though if pushed I would say the latter… 
I managed to fit 26 x 16mm cabochons and 4 x 14mm cabochons onto a 100mm wooden half sphere.

The winner was... the Cabochon Baren!
The ink transfer was decent and the effort required was markedly less. 
Using mainly the glass cabochon barens, with the porcelain door knob when needed in specific areas, I reduced the time taken from 3 to 2 days to print colours subsequent colours."

I think these are great ideas, and I'm keen to give this a try myself!
If you have any other feedback or suggestions about barens
or printing without a press, we'd love to hear about them.

19 March 2016

DIY Screenprint Trolley

Good equipment can make your life so much easier!

So here is an example of a print trolley I created a few years ago
from upcycling a baby change table, adding a table top for screen printing on paper.
The table is 60x80cm, so can easily accommodate a standard 50x60cm screen,
and the finished height is just above 90cm, which is standard work/kitchen bench height.

The table was bought second-hand from TradeMe for approximately $10.
It already has two shelves built in, which are very handy for storing inks and tools,
(though you may need to add a brace to reinforce it if loading it up with heavy ink containers like I do!)
and the tray on top has become my 'secret' hiding place for paper storage -
very handy when editioning, to ensure nothing spills on it.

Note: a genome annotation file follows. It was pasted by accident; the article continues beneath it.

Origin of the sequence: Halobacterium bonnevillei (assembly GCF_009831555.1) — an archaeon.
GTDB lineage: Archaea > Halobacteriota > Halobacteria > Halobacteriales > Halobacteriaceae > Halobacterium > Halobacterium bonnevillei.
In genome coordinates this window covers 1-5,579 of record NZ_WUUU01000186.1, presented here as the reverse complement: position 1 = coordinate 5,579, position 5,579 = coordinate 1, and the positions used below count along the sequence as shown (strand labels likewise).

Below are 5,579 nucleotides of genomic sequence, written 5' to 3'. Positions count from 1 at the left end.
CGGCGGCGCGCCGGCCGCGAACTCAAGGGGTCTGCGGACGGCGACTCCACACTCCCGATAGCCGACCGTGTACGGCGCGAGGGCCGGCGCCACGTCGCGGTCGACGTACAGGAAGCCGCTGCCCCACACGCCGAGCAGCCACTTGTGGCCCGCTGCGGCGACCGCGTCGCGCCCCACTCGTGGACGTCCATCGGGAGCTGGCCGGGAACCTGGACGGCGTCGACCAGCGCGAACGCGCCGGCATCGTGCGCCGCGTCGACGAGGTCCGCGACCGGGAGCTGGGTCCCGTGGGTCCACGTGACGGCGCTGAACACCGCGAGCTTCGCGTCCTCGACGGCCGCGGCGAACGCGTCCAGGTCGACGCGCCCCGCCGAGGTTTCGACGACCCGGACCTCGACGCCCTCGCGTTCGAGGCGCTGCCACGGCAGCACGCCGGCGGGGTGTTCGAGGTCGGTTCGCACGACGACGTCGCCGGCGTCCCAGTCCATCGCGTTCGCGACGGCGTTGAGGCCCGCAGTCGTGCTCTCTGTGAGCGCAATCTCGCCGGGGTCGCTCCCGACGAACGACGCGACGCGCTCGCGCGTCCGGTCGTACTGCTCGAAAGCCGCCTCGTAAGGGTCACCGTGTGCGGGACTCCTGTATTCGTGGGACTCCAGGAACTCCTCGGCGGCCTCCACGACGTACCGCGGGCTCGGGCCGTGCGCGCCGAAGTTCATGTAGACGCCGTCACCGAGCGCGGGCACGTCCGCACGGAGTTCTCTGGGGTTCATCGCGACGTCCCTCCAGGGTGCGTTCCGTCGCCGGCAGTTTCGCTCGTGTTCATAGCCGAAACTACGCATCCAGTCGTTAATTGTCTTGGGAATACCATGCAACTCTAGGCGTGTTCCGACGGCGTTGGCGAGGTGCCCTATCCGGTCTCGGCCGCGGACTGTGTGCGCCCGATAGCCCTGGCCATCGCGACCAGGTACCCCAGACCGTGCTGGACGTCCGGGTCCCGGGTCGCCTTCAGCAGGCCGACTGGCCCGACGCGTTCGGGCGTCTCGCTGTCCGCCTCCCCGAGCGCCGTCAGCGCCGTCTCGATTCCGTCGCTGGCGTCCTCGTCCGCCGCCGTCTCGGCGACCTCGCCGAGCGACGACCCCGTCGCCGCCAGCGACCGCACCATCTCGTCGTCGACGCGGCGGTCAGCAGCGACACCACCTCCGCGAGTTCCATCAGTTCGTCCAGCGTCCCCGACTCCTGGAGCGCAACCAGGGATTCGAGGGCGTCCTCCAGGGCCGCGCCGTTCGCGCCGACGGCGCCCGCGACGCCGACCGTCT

The board on top for printing is just 16mm MDF, 
coated with a hard polyurathane floor varnish.
 (My handy tip is to use a foam roller, as it gives a much smoother finish 
and you can just throw it out when you're done)

Registration can be made much easier with the help
by the addition of some heavy-duty screen clamps from CCG.
If I want to print fabric samples, I can simply flip the board over,
and I have a padded calico to print on.

Instead of attaching the top permanently,
I created a notch on the underside of the board so it slots onto the corner posts
so it won't slide while printing (it's useful to own a few woodcut tools).
This allows easy access to the paper storage underneath,
and it also can me move to another table in seconds if needed.

On the edge of the shelf I have used two hand-grips as a 'squeegee holder' ($2 each at Mitre10),
so when the blade is covered in ink you don't have to put it down on the printing area,
and therefore reducing likelihood of dirtying where your paper will be placed.

Now I hope you can see how easy this is to create yourself,
with no wood-working skills or fancy equipment.
It also saves a lot of space in my workshop, makes inks more accessible,
and as it is on castors I can move anywhere in the studio easily.

If you've got a piece of equipment that makes printing easier,
and you'd like to share about it with other NZ Printmakers,
then take a few photos and send me an email - 
I love to hear from you!!!